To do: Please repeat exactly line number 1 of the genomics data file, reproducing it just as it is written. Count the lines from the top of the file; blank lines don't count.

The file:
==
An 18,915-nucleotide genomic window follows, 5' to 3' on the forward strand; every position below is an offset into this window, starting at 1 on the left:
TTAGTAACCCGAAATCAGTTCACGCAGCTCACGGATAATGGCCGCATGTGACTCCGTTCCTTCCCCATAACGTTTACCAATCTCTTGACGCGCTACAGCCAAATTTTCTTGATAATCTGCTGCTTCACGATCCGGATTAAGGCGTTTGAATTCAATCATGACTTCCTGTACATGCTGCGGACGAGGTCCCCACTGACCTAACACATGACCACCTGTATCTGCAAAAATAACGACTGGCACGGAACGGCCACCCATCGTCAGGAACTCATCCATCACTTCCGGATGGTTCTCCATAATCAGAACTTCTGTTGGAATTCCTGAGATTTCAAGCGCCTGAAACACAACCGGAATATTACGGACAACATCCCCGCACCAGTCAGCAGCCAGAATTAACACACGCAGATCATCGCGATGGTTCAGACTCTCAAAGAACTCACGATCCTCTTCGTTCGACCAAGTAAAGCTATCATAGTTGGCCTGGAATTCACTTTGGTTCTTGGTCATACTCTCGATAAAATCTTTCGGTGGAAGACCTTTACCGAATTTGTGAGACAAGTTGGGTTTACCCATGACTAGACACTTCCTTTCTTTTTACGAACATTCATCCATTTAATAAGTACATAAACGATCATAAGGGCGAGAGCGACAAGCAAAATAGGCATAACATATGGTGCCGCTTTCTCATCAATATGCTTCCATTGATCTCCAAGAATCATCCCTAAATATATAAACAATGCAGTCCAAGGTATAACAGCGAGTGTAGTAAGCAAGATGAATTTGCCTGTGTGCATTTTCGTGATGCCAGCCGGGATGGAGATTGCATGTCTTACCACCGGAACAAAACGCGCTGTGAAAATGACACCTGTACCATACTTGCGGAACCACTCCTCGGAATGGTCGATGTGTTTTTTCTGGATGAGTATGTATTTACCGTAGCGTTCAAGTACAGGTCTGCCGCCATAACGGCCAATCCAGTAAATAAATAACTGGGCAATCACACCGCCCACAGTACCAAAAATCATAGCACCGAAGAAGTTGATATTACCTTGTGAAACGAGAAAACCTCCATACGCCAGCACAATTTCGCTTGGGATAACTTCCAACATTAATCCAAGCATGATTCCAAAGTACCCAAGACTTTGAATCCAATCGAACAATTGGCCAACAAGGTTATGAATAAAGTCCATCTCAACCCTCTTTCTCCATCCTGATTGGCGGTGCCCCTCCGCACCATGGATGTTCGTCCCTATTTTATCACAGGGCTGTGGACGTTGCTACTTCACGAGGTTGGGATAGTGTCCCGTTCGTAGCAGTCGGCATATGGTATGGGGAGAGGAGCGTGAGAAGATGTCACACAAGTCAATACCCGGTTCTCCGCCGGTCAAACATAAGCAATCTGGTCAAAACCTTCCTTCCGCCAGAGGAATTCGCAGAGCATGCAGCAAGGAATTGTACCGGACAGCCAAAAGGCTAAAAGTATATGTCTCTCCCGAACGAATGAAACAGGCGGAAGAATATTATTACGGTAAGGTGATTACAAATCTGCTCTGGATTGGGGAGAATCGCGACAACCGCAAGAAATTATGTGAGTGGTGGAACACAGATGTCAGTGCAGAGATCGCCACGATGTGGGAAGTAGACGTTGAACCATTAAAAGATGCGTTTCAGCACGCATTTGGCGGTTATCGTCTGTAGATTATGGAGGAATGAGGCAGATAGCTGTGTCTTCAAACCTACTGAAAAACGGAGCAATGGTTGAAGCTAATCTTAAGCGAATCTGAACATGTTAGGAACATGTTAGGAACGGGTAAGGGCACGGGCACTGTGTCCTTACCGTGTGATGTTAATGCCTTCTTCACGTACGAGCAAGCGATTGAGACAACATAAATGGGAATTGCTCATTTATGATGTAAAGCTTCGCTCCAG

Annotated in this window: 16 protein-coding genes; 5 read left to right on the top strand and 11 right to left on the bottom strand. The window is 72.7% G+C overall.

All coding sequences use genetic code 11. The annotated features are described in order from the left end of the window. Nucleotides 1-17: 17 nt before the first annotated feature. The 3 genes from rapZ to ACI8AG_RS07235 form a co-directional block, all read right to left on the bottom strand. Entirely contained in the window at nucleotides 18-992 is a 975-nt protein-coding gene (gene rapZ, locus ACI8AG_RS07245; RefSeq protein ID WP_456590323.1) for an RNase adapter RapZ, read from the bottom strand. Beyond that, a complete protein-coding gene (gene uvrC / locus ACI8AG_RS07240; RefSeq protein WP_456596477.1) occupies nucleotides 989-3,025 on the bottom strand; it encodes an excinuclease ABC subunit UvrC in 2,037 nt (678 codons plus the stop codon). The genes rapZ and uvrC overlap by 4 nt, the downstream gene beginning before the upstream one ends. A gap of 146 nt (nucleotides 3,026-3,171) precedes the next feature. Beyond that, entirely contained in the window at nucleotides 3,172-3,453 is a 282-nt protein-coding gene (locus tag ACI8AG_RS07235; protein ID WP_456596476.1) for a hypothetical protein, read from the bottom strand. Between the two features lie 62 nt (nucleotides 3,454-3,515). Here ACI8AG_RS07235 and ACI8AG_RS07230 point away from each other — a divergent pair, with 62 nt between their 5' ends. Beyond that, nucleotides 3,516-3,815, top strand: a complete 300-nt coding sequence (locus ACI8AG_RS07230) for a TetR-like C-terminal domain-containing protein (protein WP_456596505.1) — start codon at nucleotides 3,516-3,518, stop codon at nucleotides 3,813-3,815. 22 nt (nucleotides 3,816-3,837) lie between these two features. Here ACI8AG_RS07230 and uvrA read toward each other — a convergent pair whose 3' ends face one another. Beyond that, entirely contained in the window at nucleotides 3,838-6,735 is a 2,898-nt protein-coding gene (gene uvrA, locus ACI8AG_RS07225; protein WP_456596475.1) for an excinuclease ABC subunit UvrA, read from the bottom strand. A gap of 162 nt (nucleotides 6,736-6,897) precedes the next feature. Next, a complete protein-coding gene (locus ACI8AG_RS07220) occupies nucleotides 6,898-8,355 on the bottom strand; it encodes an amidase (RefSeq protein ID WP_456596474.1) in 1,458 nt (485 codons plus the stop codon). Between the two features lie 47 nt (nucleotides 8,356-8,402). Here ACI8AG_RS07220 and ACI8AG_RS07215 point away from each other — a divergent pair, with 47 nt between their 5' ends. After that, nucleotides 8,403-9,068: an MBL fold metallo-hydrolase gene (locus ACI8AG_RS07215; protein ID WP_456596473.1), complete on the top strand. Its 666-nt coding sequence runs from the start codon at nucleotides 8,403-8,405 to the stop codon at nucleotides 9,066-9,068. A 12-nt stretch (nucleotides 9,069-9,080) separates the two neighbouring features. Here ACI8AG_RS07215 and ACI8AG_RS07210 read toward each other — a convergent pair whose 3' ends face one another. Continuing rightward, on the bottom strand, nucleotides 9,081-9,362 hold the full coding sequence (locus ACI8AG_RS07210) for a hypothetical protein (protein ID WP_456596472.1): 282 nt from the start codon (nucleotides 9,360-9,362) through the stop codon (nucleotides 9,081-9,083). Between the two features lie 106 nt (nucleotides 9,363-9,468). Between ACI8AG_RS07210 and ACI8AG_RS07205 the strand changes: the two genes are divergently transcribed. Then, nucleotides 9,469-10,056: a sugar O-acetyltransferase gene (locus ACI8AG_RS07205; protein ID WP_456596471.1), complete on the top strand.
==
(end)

An 18,915-nucleotide genomic window follows, 5' to 3' on the forward strand; every position below is an offset into this window, starting at 1 on the left: